The Benetton family is considering action against the attempted expropriation of part of its land in Argentina's Patagonia region by two indigenous families, Benetton's Compania de Tierras Sud Argentina S.A. said in a statement late Thursday.
The statement follows the declaration made earlier this week by Argentina's land secretary Luis D'Elia about his intention to support the bid by the Curinanco and Nahuelquir families, both of which are of Mapuche heritage.
The families are seeking the restitution of 525 hectares in Argentina's southern Chubut province owned by the family behind the famous clothing company, Benetton SpA (BNG).
"We have learned about the situation from the media and we are currently conducting a deep analysis and defining the company's reaction," said Compania de Tierras, which manages Benetton's 900,000-hectares property in Southern Argentina.
"Given the potential seriousness involved, we are following the matter very closedly and whatever position to be adopted by the company will be discussed by the shareholders in Italy," the statement added.
Compania de Tierras is controlled by the real estate unit of the Benetton's family holding company, Edizione Holding SpA, which controls 67% of Benetton SpA.
State-run newswires Telam on Wednesday quoted D'Elia as saying that the government "won't do anything reckless" against the Benettons. However, when the government makes a decision on the matter, "its action will be very effective," D'Elia said, adding that the government appointed a legal team to study the case in order to be as precise as it has been in its action against the U.S. garment mogul-turned conservationist, Douglas Tompkins.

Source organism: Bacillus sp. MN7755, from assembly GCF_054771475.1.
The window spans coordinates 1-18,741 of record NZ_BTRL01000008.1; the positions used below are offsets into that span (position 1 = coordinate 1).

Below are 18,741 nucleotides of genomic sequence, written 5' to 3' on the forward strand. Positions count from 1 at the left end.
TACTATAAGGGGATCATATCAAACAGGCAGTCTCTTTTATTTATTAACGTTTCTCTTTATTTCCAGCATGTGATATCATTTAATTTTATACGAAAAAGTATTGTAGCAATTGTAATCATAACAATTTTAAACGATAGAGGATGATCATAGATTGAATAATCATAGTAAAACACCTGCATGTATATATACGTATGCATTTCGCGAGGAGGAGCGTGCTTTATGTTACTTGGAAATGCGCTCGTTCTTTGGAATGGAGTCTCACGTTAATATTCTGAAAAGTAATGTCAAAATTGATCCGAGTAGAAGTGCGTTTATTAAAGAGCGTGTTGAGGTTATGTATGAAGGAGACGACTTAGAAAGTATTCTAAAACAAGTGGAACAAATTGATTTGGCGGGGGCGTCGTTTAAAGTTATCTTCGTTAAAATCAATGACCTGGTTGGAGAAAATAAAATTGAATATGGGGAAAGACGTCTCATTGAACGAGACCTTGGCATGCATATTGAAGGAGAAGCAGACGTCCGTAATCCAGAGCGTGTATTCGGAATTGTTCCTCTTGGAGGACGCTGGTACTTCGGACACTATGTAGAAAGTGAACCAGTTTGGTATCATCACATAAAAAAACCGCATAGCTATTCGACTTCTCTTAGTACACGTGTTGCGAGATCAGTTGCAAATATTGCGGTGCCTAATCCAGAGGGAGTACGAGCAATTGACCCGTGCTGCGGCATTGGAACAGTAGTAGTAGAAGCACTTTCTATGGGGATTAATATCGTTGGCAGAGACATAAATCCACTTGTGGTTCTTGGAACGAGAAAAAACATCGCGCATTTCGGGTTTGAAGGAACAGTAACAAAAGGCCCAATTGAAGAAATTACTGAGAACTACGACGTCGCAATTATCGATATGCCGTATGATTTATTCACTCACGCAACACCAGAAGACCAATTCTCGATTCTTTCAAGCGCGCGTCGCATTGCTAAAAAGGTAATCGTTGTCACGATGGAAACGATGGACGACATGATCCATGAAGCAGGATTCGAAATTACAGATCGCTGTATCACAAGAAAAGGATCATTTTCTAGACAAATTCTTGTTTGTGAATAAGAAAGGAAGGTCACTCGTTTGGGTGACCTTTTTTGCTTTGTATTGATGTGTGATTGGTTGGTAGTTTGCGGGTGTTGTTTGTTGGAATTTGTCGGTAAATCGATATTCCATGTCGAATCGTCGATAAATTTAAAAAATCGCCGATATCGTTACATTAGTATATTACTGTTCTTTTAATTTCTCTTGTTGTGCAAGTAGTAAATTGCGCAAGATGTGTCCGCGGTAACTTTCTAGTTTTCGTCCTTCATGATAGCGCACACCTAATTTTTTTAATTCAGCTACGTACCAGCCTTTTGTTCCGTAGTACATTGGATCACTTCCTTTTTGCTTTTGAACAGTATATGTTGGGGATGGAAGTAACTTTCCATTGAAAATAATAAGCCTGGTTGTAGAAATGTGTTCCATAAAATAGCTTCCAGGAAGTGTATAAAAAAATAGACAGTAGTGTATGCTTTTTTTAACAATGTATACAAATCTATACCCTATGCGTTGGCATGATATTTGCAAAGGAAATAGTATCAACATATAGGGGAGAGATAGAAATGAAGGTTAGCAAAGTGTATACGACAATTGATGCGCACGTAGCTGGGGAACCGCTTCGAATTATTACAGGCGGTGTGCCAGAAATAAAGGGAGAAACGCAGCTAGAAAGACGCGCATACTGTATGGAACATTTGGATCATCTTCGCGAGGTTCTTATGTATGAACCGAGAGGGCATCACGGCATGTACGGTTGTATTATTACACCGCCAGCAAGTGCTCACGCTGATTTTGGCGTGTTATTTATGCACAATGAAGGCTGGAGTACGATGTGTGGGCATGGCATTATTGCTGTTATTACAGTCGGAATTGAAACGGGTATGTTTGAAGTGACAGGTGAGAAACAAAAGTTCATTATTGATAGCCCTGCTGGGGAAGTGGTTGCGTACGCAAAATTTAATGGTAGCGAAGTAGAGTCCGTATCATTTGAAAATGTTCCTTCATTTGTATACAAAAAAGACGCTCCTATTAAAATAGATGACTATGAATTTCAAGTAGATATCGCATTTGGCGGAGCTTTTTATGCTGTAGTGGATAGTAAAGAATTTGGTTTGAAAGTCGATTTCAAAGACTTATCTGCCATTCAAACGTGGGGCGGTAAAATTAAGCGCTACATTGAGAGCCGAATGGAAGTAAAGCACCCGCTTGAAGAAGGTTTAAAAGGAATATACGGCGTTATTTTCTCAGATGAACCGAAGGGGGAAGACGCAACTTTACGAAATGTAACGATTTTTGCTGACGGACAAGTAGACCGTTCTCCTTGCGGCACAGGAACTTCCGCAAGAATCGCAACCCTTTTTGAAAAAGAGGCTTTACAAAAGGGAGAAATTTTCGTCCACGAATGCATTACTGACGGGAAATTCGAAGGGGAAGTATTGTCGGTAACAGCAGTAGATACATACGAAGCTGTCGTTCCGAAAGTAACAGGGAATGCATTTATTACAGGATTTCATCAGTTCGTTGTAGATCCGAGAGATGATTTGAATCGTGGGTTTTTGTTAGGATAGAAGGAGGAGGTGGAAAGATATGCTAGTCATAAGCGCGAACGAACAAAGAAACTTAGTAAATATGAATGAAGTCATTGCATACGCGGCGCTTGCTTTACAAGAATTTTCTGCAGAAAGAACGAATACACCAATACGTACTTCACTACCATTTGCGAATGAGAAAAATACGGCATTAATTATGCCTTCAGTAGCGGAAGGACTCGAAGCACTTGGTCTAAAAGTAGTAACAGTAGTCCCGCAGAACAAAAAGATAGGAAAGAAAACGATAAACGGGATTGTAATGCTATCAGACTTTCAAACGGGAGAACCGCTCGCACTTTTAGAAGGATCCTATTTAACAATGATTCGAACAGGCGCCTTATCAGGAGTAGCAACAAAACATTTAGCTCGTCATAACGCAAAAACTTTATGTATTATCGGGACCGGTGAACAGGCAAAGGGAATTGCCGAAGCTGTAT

Last month D'Elia presented a bill to Congress seeking to expropriate a wide swath of land owned by Tompkins - who founded the U.S. apparel maker North Face - alleging that his property in Argentina's northern Corrientes province controls a large freshwater source.
In its statement, Benetton's Compania de Tierra noted that the fight over Santa Rosa, the contended property in Patagonia, had already been subject to litigation by the Curinanco-Nahulquier families in May 2004. At that time, the company say, an Argentine court ruled in favor of the Italian family.
"The judge's ruling was based on the evidence of the property rights provided by Compania de Tierras," the company said, stressing that the families who are now seeking that land's restitution never appealed against this ruling.
Compania de Tierras said it will inform the press when it will take a decision about its further action.
The Benetton's fight against expropriation in Argentina comes amid other battles that Edizione Holding is fighting in Italy, both as the major shareholder in Italy's highway operator Autostrade SpA (AUTO.MI) and in Telecom Italia SpA (TI), which it owns via the unlisted holding company Olimpia SpA.
Both Autostrade and Telecom Italia are currently in the middle of a major transformation attempt, which are being blocked by the Italian government. Autostrade is seeking to merge with Spain's Abertis Infraestructuras SA (ABA.MC) while Telecom Italia is attempting to spin off its mobile arm and to possibly sell it.